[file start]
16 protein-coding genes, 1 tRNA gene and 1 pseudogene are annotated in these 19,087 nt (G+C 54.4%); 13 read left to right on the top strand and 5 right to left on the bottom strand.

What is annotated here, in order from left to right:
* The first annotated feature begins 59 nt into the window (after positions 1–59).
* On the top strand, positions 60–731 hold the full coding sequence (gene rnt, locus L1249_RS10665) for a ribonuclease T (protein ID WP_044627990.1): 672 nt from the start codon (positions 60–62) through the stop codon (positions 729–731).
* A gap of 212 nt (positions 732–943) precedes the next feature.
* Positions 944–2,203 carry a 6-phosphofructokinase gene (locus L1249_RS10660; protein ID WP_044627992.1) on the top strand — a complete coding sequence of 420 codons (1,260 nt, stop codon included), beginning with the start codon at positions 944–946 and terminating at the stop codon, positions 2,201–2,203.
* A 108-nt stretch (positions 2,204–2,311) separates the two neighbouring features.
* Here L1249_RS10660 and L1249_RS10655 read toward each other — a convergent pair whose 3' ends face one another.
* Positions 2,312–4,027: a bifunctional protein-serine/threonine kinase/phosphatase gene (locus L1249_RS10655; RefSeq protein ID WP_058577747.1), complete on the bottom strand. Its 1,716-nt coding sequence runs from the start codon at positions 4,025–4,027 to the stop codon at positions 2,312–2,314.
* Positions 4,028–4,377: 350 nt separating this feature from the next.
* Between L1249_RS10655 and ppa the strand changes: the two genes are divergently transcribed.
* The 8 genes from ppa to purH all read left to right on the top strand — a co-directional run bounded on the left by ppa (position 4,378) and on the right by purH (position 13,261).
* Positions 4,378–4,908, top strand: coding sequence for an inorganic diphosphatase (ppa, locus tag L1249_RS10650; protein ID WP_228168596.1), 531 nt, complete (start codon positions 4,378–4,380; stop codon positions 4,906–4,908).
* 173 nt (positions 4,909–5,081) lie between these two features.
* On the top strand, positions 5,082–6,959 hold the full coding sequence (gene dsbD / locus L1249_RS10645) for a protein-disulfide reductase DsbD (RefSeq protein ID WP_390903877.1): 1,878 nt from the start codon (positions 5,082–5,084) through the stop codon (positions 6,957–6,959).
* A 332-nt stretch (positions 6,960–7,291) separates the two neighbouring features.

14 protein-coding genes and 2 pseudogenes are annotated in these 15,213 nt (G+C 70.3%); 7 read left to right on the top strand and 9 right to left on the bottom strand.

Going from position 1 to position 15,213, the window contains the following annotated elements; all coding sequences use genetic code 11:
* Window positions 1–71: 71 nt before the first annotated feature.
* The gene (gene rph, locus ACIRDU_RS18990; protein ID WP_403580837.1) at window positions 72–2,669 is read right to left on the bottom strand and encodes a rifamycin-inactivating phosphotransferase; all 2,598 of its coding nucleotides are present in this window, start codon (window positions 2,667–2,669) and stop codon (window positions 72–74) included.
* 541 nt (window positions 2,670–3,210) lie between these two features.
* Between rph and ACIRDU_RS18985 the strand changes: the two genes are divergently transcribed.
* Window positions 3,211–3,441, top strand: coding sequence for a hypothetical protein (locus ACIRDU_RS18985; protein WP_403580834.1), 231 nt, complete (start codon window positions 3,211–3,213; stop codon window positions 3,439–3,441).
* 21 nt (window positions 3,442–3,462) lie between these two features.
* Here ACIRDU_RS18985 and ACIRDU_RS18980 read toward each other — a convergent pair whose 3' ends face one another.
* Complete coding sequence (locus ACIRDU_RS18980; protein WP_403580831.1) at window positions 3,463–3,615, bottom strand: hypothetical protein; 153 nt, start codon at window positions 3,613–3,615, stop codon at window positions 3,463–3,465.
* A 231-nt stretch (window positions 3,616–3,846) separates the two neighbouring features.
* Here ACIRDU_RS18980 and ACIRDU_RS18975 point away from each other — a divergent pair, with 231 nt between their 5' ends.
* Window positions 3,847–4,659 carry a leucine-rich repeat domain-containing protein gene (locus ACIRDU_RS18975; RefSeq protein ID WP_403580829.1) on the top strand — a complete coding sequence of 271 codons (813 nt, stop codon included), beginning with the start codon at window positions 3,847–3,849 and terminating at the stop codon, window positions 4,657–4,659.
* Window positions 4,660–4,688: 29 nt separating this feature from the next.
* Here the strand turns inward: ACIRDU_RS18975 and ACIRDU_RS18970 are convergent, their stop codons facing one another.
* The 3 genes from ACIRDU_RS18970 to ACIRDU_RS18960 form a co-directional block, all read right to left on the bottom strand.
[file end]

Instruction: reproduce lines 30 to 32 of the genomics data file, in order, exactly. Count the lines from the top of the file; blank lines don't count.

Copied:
* Window positions 4,660–4,688: 29 nt separating this feature from the next.
* Here the strand turns inward: ACIRDU_RS18975 and ACIRDU_RS18970 are convergent, their stop codons facing one another.
* The 3 genes from ACIRDU_RS18970 to ACIRDU_RS18960 form a co-directional block, all read right to left on the bottom strand.